Every mobile phone, GSM modem or device with a built-in phone/modem has an IMEI/MEID/ESN number, their own unique ID. These devices can be tracked by this number, and you can look up specific information about the device, brand or model. To check the IMEI/MEID/ESN of a device and find out if it has been reported stolen, visit the following page: Check IMEI/MEID/ESN.
- 1 How to Check IMEI/MEID and ESN’s
- 1.1 What is an ESN?
- 1.2 Me? How so?
- 1.3 Can it share my personal data with other people?
- 1.4 Should I know my ESN?
- 1.5 How can I get another ESN if my device gets stolen?
- 1.6 Where can I find the ESN?
- 1.7 Can a thief somehow unblock the blocked ESN and use it, say, with other carriers?
- 1.8 I’m going to buy a second-hand phone. How can I be sure it’s not blacklisted?
- 1.9 Is it possible to wipe the ESN clean and write over a new one?
- 1.10 Is it possible to use a CDMA phone with a GSM carrier and vice versa?
- 1.11 I don’t have an ESN, I have an IMEI. Is my phone a ‘grey-market’ phone?
- 1.12 Does an IMEI work the same as an ESN?
- 1.13 So, a phone provider won’t be able to block the stolen device remotely?
- 1.14 Can an IMEI number be located just like an ESN?
- 1.15 So I looked, and I found the IMEI number but I also see an IMEI SV. What is that?
- 1.16 I have a dual-SIMS phone. How many IMEIs and IMEIs SV can I have?
- 1.17 Are there bad IMEIs?
- 1.18 But if someone who steals my phone changes the SIM-card, will the phone be lost forever?
- 1.19 I guess, it pays having a CDMA phone rather than a GSM one. What are the CDMA providers?
- 1.20 Should I keep the IMEI number a secret as I do with my passwords? They do put it on boxes after all!
- 2 Links
- 3 5 Ways to Find iPhone IMEI Number Correctly [Video]
How to Check IMEI/MEID and ESN’s
IMEI stands for International Mobile Equipment Identity, which is a unique number given to every single mobile phone. An ESN is the electronic serial number assigned to your iPhone. A MEID, is a mobile equipment identifier, meaning a unique number identifying a physical piece of CDMA2000 mobile station equipment. In the text below you can find answers to Frequently Asked Questions about these numbers.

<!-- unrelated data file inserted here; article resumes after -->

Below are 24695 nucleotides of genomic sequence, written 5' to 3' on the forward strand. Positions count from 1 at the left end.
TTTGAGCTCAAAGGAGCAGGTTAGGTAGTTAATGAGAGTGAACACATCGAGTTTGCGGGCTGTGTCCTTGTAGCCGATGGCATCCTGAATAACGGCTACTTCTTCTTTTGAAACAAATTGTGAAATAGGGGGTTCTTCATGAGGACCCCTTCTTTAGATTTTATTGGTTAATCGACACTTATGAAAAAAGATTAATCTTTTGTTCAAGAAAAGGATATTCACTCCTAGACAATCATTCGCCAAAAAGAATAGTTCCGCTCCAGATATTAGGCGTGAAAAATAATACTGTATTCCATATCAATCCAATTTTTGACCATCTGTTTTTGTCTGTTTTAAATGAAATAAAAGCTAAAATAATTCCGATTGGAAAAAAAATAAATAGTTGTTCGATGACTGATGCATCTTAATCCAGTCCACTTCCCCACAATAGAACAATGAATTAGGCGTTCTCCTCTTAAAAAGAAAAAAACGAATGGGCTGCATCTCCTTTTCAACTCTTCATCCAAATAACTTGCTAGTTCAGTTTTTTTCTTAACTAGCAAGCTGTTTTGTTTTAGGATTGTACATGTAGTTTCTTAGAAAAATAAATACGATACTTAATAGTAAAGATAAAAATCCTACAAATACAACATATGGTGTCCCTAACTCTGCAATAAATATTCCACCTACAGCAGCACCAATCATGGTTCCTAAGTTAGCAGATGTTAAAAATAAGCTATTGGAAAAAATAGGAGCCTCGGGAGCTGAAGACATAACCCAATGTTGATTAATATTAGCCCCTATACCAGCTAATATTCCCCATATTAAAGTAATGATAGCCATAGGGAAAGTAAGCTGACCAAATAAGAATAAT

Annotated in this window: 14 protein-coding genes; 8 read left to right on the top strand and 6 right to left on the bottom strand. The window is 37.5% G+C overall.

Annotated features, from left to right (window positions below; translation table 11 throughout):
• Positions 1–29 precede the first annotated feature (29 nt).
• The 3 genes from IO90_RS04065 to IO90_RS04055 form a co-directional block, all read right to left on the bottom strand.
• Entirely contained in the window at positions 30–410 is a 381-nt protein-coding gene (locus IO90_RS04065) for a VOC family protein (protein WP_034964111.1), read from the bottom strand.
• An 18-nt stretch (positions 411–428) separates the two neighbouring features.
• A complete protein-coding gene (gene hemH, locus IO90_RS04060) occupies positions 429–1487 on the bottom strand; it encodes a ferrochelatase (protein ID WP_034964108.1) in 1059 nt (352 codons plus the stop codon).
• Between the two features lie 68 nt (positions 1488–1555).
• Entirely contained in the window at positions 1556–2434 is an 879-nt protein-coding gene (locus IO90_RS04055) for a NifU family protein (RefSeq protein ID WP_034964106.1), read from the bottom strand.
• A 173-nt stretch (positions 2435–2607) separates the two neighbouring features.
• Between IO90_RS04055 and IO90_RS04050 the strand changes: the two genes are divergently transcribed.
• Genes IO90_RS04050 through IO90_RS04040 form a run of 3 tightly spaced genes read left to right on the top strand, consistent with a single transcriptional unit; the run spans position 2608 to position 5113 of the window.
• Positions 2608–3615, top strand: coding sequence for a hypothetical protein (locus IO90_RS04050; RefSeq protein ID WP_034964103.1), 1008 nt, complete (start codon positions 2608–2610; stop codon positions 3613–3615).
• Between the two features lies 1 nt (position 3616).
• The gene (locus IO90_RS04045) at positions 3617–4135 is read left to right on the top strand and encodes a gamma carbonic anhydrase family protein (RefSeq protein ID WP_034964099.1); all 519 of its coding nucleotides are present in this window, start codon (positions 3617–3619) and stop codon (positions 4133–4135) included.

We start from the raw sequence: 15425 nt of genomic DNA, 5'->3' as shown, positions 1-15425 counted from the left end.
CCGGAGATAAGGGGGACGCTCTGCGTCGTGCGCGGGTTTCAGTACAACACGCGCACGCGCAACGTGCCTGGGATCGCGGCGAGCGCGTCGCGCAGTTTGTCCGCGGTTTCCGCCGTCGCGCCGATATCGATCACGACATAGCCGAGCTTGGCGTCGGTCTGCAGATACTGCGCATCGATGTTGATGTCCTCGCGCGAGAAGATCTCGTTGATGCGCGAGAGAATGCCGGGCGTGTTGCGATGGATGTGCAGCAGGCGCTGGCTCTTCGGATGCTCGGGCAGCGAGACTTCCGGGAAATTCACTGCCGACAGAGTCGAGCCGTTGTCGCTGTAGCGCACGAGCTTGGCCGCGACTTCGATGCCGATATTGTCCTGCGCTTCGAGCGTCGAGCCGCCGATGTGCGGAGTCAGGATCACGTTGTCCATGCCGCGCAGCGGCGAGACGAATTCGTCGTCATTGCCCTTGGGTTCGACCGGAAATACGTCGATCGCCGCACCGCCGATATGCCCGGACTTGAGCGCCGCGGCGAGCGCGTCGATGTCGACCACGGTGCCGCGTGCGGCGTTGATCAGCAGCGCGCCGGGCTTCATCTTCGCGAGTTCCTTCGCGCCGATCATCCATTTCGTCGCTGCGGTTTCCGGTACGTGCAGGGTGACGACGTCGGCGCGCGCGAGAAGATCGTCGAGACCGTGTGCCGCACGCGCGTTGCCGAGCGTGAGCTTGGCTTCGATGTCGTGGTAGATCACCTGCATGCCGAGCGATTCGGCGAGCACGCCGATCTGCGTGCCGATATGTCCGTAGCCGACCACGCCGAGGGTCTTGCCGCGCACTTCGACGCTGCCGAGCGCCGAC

What is an ESN?
Answer: ESN is an Electronic Serial Number. It’s used for identification of a CDMA mobile phone and helps identify the person using the phone ( aka- YOU.)
Me? How so?
Answer: When the phone is active, it sends the ESN to the nearest base station and the provider can see it on its grid.
Can it share my personal data with other people?
Answer: No. Only your provider has access to your data. Of course, if the provider’s database is hacked, the data may be leaked but ESN’s won’t give out any information on your end.
Should I know my ESN?
Answer: Yes, that would be useful. The electronic serial number is used to identify the device to its manufacturers and technical support as well. It also helps locate spare parts, if needed. Also the ESN is very helpful when your device gets lost or stolen. Report the number to your provider and they will block the phone immediately.
How can I get another ESN if my device gets stolen?
Answer: You’ll be given another device with another ESN, and the old one will be blacklisted. Don’t forget to back up your contact list and other info while the phone is still on you. Better to be safe than sorry.
Where can I find the ESN?
Answer: It’s easy. The ESN is printed on the box that your phone was packed in, or on the battery. But the easiest way to find it is to go to Settings -> About Phone -> ESN. Make sure you have that number safely recorded somewhere to have on hand.
Can a thief somehow unblock the blocked ESN and use it, say, with other carriers?